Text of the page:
Negative Interest Rates Redux

negative interest rates
Average mortgage rates by decade

Negative interest rates used to be a controversial topic.  However, countries such as Japan and those in the European Union entered into the uncharted waters to stimulate their economies in the years following the Great Recession.  Back in 2015 there was speculation that the US was headed into negative interest rates too.  But those thoughts quickly vanished as the economy rapidly expanded after 2016.  But with the prospect of more economic distress down the road with on-and-off again lockdowns and business restrictions, are negative interest rates on the table again?

What are “negative interest rates?”  A very rudimentary explanation is it’s when interest rates go below zero.  Meaning that instead of borrowers paying interest on loans, the lender pays the borrower.  It may sound backward to what we are used to, but it is a “tool” that central bankers may employ in times of severe financial crisis. 

Although many economists contend that negative interest rates are a viable short-term option to respond to a severe financial crisis, it is uncertain the policy works as intended.  Negative interest rates expose a vulnerable economy to future financial downturns.  Additionally, some are concerned about long-term deflationary effects, while others fear it results in hyperinflation.  Some experts point to the potential of a paradoxical effect of freeze community lending.  This can occur if investors hold onto their cash, instead of depositing it with banks for zero interest (or even having to pay the bank to hold their money).  This lack of investment has the potential will reduce banks’ available capital to lend.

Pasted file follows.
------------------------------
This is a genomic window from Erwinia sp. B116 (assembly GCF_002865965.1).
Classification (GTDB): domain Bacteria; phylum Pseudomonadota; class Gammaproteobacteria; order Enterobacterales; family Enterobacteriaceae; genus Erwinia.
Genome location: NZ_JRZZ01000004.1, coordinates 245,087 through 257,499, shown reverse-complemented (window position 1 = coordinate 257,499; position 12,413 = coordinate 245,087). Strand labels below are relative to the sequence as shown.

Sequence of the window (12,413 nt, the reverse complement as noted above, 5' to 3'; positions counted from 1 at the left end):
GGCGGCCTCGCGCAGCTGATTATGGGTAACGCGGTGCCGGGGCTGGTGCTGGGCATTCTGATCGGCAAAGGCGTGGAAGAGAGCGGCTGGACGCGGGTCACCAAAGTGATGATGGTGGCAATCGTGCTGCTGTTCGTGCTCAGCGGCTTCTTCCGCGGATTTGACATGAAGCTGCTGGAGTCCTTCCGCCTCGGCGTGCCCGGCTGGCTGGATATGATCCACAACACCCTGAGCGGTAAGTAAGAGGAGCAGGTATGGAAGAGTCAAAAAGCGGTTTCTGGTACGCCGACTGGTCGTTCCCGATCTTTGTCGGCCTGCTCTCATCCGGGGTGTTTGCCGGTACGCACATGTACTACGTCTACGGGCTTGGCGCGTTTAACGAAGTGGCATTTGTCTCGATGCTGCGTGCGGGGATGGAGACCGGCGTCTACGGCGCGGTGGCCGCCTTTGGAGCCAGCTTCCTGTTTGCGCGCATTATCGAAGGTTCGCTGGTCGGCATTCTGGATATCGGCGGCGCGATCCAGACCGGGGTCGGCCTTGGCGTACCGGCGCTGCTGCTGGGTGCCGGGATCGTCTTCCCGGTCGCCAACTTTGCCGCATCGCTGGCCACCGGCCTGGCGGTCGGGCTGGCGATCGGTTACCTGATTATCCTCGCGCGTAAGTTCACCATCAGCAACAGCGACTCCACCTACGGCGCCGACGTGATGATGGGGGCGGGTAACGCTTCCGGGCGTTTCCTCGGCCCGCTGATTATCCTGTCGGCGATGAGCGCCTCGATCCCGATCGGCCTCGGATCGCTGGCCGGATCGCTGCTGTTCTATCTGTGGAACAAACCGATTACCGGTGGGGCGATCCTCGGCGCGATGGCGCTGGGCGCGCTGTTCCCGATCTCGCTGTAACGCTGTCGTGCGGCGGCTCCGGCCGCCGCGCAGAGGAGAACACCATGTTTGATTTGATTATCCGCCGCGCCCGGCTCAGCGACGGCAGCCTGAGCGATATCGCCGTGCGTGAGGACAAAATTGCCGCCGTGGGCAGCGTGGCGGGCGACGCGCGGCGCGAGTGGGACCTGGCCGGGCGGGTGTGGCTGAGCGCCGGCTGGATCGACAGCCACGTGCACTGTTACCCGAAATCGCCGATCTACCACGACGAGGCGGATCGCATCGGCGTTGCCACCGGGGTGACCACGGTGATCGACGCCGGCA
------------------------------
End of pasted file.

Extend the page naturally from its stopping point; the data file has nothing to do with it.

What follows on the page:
The possibility of negative interest rates in the US is once again a hot topic.  A 2020 NAR report discusses this option (Expectations & Market Realities in Real Estate 2020-Forging Ahead; nar.realtor):

There is nothing stopping the U.S. from moving into negative interest rates, but several issues would arise should the U.S. decide to take that plunge. One of the biggest fears is that the FOMC [Fed Open Market Committee] would not have any tools left to employ when the next downturn occurs.  Global investors might lose faith in the safety of U.S. government bonds as negative interest rates and other forms of quantitative easing may be perceived as a sign of weaknesses in the economy. In addition, the portfolios of millions of U.S. investors would likely be hurt. According to the Office of Management and Budget, $16.8 trillion of the government’s $22.7 trillion debt is held by the public of the U.S.  A large portion of the holders of U.S. debt are retired or soon-to-be retirees who have their portfolios in risk-free U.S. Treasurys. Many federal programs, including Social Security, Medicare and Medicaid, are also heavily invested in Treasurys, meaning these public programs would most likely lose money on the aggregate due to negative interest rates.”

(Expectations & Market Realities in Real Estate 2020-Forging Ahead; nar.realtor)

Could we see negative interest rates in the US?